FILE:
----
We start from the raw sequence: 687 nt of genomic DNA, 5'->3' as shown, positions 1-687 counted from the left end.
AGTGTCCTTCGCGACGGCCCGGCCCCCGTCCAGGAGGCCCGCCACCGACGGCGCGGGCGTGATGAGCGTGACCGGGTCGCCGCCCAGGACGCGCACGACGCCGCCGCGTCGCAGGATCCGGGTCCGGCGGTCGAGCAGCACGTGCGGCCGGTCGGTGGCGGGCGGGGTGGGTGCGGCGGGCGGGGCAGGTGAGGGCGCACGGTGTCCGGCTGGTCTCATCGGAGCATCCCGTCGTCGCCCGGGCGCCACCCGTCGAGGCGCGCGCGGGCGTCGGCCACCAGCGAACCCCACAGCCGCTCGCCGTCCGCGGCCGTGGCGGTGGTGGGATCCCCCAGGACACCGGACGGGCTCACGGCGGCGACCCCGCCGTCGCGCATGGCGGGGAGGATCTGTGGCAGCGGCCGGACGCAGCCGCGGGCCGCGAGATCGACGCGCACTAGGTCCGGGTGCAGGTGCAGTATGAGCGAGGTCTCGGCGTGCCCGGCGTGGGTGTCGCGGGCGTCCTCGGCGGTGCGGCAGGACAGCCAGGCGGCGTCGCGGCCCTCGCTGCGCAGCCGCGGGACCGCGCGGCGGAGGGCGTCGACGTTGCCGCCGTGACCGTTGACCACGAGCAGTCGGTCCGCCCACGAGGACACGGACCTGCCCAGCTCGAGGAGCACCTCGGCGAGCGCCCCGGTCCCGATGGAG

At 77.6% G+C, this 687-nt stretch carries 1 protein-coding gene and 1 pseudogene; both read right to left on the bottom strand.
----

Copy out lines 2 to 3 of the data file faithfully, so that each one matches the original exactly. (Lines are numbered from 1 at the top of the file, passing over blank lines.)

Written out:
AGTGTCCTTCGCGACGGCCCGGCCCCCGTCCAGGAGGCCCGCCACCGACGGCGCGGGCGTGATGAGCGTGACCGGGTCGCCGCCCAGGACGCGCACGACGCCGCCGCGTCGCAGGATCCGGGTCCGGCGGTCGAGCAGCACGTGCGGCCGGTCGGTGGCGGGCGGGGTGGGTGCGGCGGGCGGGGCAGGTGAGGGCGCACGGTGTCCGGCTGGTCTCATCGGAGCATCCCGTCGTCGCCCGGGCGCCACCCGTCGAGGCGCGCGCGGGCGTCGGCCACCAGCGAACCCCACAGCCGCTCGCCGTCCGCGGCCGTGGCGGTGGTGGGATCCCCCAGGACACCGGACGGGCTCACGGCGGCGACCCCGCCGTCGCGCATGGCGGGGAGGATCTGTGGCAGCGGCCGGACGCAGCCGCGGGCCGCGAGATCGACGCGCACTAGGTCCGGGTGCAGGTGCAGTATGAGCGAGGTCTCGGCGTGCCCGGCGTGGGTGTCGCGGGCGTCCTCGGCGGTGCGGCAGGACAGCCAGGCGGCGTCGCGGCCCTCGCTGCGCAGCCGCGGGACCGCGCGGCGGAGGGCGTCGACGTTGCCGCCGTGACCGTTGACCACGAGCAGTCGGTCCGCCCACGAGGACACGGACCTGCCCAGCTCGAGGAGCACCTCGGCGAGCGCCCCGGTCCCGATGGAG

At 77.6% G+C, this 687-nt stretch carries 1 protein-coding gene and 1 pseudogene; both read right to left on the bottom strand.